Jackson joked the main thing he'll look for in today's game will involve noticing "who's officiating the game." Translation: It never hurts to find any way to get a head start on the psychological matchup. Farmar said the team's simply going to "see what's going on and pay attention and be a good basketball fan and enjoy good basketball." Translation: Watching the game will fuel their excitement for a possible 2008 Finals rematch, leading to inside stories over dinner about that series as well as about players from Boston and Orlando. Something tells me Kevin Garnett's and Matt Barnes' name will get brought up at least a few times.

Perhaps the only concern that will leave Jackson, Kobe Bryant and Derek Fisher scratching their heads as well as making Phoenix upset entails Andrew Bynum's take on the possibility the Lakers play Boston in the Finals. I'm sure the Suns and Magic will post the following quote in their locker room and it will be used as evidence that the Lakers are already looking ahead, but I think this quote speaks more to the fact that Bynum never took the lesson in Bull Durham on how athletes are supposed to talk to the media.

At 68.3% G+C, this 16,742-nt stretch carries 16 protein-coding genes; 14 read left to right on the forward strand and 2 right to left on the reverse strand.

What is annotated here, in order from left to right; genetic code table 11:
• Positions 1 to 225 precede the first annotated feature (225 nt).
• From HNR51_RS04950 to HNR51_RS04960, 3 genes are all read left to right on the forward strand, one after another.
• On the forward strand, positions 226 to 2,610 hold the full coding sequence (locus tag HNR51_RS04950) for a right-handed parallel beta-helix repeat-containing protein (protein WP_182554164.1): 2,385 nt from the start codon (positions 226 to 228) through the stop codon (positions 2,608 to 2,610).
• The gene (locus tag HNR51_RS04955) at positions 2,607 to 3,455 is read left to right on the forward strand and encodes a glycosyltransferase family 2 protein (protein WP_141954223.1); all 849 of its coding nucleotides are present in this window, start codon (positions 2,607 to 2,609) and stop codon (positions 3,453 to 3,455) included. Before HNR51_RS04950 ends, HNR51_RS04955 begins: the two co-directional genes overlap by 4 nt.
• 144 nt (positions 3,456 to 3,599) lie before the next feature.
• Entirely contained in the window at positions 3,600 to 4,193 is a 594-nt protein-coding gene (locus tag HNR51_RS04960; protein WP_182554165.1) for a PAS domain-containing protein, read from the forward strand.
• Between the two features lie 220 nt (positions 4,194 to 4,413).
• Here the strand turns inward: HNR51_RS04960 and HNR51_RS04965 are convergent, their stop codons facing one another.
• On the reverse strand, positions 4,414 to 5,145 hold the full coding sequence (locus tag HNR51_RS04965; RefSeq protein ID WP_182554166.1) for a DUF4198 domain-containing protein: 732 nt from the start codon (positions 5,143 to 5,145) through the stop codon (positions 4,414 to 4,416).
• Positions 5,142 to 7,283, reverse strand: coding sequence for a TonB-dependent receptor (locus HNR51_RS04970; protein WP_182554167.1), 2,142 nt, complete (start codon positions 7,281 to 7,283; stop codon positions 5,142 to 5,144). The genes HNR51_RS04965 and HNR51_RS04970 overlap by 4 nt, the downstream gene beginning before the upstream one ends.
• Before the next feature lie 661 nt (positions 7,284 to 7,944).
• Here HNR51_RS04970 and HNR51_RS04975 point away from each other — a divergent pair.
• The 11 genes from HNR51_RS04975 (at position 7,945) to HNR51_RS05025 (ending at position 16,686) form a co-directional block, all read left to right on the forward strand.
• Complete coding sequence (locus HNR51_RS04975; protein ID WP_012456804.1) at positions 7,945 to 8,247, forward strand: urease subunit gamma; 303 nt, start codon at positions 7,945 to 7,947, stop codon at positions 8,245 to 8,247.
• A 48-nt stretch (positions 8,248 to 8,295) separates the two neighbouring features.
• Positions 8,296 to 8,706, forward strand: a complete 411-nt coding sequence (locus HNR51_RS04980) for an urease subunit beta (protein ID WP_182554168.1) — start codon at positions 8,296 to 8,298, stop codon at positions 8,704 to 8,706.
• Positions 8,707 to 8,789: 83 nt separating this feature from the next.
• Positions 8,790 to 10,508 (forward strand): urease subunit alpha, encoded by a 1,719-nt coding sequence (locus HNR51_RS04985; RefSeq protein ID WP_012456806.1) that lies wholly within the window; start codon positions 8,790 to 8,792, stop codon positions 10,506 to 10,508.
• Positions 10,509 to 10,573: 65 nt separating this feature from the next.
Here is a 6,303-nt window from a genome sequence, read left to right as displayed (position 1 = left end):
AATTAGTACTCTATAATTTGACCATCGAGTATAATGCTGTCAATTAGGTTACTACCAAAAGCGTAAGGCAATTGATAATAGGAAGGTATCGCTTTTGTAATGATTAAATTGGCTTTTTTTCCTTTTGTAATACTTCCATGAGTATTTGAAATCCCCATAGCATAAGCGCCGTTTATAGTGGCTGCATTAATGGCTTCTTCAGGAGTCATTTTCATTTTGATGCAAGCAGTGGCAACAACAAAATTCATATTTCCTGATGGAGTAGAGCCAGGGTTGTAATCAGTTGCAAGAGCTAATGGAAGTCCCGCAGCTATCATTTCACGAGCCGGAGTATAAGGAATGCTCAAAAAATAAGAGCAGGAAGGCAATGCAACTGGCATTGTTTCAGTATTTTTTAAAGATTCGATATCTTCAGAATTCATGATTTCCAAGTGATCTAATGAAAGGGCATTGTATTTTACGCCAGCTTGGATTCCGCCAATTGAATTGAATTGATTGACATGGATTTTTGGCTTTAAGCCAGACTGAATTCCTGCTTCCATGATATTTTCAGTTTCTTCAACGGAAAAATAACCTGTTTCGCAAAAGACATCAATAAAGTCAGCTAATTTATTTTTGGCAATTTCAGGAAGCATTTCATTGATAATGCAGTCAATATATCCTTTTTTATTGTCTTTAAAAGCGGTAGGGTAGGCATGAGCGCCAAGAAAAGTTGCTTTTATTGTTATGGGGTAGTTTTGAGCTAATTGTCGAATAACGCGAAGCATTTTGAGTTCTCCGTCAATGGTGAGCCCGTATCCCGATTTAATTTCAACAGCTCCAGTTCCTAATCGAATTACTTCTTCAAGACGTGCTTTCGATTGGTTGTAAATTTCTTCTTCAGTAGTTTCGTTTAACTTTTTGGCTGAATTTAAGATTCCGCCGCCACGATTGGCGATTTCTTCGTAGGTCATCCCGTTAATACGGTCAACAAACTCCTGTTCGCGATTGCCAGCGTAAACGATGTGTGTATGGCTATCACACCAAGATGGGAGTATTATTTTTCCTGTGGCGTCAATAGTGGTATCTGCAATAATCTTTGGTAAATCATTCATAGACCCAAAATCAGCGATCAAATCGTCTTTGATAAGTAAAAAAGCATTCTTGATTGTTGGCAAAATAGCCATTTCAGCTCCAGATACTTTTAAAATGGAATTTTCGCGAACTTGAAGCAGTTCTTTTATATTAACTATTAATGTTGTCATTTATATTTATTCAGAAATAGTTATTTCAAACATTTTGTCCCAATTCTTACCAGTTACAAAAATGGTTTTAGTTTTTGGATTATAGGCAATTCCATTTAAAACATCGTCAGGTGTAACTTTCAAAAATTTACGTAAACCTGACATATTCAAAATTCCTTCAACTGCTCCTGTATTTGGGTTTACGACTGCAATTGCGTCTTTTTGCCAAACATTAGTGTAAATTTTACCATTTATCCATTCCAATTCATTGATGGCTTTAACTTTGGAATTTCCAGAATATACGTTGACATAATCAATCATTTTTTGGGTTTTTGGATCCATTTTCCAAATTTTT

"It's going to be amazing playing against those guys again," Bynum said of a possible Lakers-Celtics matchup. "Because we lost, we're going to have a lot of fuel and a lot of ammo. They're definitely a great team. They have great veterans on their squad. We know that. We're already getting prepared. The first step is closing out Game 3 and then after that, we'll be focusing."